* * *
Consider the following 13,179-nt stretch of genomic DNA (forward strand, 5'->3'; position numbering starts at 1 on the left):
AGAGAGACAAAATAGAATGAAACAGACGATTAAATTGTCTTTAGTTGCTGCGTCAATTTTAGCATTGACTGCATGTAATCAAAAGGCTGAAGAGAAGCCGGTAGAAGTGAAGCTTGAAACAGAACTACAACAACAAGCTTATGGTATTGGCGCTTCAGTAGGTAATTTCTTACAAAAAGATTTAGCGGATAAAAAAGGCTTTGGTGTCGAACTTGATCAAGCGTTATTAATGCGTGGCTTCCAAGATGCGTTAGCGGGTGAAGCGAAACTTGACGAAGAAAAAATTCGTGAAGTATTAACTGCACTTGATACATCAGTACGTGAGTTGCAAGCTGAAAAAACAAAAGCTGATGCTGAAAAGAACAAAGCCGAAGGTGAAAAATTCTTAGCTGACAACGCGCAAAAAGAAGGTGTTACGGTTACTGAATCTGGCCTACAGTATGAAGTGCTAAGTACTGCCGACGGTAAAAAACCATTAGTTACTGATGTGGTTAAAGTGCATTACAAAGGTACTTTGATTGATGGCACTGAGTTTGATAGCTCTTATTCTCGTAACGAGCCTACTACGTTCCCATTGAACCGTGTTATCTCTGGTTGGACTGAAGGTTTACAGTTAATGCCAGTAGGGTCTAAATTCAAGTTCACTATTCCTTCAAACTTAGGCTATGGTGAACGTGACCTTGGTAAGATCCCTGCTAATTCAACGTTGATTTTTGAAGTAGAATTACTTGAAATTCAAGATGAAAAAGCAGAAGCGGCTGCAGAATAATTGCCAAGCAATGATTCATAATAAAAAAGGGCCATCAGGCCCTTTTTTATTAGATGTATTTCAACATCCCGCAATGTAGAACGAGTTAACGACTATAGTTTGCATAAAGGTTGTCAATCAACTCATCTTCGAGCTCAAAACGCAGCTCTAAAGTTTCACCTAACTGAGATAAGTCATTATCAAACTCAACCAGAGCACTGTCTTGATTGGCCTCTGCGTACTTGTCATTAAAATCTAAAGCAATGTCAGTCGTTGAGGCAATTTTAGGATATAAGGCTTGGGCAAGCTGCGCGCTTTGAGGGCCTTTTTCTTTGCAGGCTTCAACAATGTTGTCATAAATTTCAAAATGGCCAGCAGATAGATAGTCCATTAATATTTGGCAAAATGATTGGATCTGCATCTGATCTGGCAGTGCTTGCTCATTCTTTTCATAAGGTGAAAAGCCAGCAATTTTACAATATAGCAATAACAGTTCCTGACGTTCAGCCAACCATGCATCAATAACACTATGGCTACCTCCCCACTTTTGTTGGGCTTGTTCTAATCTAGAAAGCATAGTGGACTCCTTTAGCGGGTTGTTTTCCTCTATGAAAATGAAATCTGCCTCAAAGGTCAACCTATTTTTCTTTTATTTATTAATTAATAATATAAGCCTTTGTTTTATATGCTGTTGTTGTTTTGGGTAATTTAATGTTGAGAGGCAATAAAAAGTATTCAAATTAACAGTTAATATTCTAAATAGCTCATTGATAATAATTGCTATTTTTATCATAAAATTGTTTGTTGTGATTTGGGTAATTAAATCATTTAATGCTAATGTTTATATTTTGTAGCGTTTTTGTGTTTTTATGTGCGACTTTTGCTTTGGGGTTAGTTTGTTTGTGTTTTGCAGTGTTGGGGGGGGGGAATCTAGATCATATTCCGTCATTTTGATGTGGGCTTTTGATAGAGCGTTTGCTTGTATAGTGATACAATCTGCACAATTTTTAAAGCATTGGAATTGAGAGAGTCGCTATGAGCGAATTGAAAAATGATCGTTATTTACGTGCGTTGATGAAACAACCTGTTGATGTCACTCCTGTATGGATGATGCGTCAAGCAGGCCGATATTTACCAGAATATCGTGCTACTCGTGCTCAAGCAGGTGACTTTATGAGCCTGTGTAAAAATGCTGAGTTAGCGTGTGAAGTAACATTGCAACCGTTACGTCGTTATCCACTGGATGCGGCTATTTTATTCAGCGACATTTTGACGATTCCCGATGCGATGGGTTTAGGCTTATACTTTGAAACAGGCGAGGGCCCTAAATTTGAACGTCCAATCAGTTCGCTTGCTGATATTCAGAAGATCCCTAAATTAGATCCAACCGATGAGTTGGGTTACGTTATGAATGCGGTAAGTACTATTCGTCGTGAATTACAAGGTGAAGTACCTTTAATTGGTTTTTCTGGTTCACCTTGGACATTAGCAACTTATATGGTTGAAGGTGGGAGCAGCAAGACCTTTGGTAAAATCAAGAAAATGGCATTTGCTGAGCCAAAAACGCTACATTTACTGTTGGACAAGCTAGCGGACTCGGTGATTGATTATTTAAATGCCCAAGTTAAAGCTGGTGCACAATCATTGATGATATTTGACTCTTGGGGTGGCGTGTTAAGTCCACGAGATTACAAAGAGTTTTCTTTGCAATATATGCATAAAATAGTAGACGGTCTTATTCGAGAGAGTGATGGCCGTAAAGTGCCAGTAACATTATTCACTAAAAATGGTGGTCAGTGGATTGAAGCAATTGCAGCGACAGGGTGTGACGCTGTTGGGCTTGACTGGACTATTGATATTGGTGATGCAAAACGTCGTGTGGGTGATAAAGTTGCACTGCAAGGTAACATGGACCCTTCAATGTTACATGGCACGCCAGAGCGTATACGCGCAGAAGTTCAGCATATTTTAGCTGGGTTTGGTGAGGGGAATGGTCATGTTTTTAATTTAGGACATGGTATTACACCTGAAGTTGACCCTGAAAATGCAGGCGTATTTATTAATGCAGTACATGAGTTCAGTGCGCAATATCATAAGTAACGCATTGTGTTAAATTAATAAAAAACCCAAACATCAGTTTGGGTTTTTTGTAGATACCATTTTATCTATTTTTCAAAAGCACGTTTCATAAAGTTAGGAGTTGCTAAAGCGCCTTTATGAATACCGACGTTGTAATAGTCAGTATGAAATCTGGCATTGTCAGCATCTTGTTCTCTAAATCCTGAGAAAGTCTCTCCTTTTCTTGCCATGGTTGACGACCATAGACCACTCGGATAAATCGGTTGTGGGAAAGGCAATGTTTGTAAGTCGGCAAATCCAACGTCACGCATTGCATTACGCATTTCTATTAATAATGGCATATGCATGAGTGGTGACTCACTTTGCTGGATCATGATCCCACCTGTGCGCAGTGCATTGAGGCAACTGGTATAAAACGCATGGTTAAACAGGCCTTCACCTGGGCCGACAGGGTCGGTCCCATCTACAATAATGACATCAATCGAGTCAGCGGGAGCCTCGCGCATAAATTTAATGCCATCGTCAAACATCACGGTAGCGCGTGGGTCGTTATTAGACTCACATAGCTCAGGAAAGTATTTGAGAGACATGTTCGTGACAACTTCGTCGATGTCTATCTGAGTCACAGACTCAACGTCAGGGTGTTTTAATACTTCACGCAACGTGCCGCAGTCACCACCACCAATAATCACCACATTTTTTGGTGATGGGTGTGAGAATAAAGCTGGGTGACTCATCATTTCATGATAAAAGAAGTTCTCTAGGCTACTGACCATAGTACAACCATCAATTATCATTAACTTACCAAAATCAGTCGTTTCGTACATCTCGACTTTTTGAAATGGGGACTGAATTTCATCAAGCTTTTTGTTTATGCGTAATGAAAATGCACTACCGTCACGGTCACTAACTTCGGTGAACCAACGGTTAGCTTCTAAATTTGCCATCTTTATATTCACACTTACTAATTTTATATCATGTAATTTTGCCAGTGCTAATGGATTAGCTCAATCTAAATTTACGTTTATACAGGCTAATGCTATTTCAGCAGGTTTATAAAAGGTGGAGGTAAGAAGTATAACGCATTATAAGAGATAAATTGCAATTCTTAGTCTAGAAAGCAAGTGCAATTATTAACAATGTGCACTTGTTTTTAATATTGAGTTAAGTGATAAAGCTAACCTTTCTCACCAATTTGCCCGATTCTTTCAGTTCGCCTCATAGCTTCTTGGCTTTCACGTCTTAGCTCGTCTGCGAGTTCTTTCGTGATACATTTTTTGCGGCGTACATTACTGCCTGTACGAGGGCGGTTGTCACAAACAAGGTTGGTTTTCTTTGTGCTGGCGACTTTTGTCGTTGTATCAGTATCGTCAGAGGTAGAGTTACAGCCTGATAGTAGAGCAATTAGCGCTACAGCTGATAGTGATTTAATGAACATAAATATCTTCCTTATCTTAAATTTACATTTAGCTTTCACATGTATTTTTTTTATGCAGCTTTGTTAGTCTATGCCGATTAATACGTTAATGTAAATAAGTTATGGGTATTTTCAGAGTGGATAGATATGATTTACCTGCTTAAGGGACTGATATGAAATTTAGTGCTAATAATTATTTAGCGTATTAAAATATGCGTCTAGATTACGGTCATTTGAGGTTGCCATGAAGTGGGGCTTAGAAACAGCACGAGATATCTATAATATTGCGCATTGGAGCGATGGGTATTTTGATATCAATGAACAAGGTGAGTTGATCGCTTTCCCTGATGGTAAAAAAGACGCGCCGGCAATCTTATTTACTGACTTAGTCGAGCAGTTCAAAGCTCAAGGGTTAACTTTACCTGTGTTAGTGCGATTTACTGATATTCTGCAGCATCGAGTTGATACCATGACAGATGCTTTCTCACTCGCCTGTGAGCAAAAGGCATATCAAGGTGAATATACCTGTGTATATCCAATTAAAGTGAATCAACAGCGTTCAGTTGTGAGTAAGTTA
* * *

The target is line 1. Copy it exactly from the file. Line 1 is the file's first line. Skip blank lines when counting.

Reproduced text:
Consider the following 13,179-nt stretch of genomic DNA (forward strand, 5'->3'; position numbering starts at 1 on the left):